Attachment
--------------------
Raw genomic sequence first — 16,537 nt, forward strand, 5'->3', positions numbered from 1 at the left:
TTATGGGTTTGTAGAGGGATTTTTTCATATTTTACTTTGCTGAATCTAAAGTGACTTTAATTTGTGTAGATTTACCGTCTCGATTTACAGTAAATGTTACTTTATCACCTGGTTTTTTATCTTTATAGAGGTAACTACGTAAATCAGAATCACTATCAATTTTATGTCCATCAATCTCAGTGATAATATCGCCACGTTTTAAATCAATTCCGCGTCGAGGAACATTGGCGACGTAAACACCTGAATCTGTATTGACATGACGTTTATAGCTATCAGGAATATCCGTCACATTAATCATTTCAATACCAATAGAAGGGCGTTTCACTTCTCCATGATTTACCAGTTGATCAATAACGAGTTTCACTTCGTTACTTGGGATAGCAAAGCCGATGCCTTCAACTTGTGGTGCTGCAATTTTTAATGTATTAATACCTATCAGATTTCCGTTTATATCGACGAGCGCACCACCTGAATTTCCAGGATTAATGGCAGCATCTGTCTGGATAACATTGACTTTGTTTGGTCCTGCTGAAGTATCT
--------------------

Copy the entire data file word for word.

Raw genomic sequence first — 16,537 nt, forward strand, 5'->3', positions numbered from 1 at the left:
TTATGGGTTTGTAGAGGGATTTTTTCATATTTTACTTTGCTGAATCTAAAGTGACTTTAATTTGTGTAGATTTACCGTCTCGATTTACAGTAAATGTTACTTTATCACCTGGTTTTTTATCTTTATAGAGGTAACTACGTAAATCAGAATCACTATCAATTTTATGTCCATCAATCTCAGTGATAATATCGCCACGTTTTAAATCAATTCCGCGTCGAGGAACATTGGCGACGTAAACACCTGAATCTGTATTGACATGACGTTTATAGCTATCAGGAATATCCGTCACATTAATCATTTCAATACCAATAGAAGGGCGTTTCACTTCTCCATGATTTACCAGTTGATCAATAACGAGTTTCACTTCGTTACTTGGGATAGCAAAGCCGATGCCTTCAACTTGTGGTGCTGCAATTTTTAATGTATTAATACCTATCAGATTTCCGTTTATATCGACGAGCGCACCACCTGAATTTCCAGGATTAATGGCAGCATCTGTCTGGATAACATTGACTTTGTTTGGTCCTGCTGAAGTATCT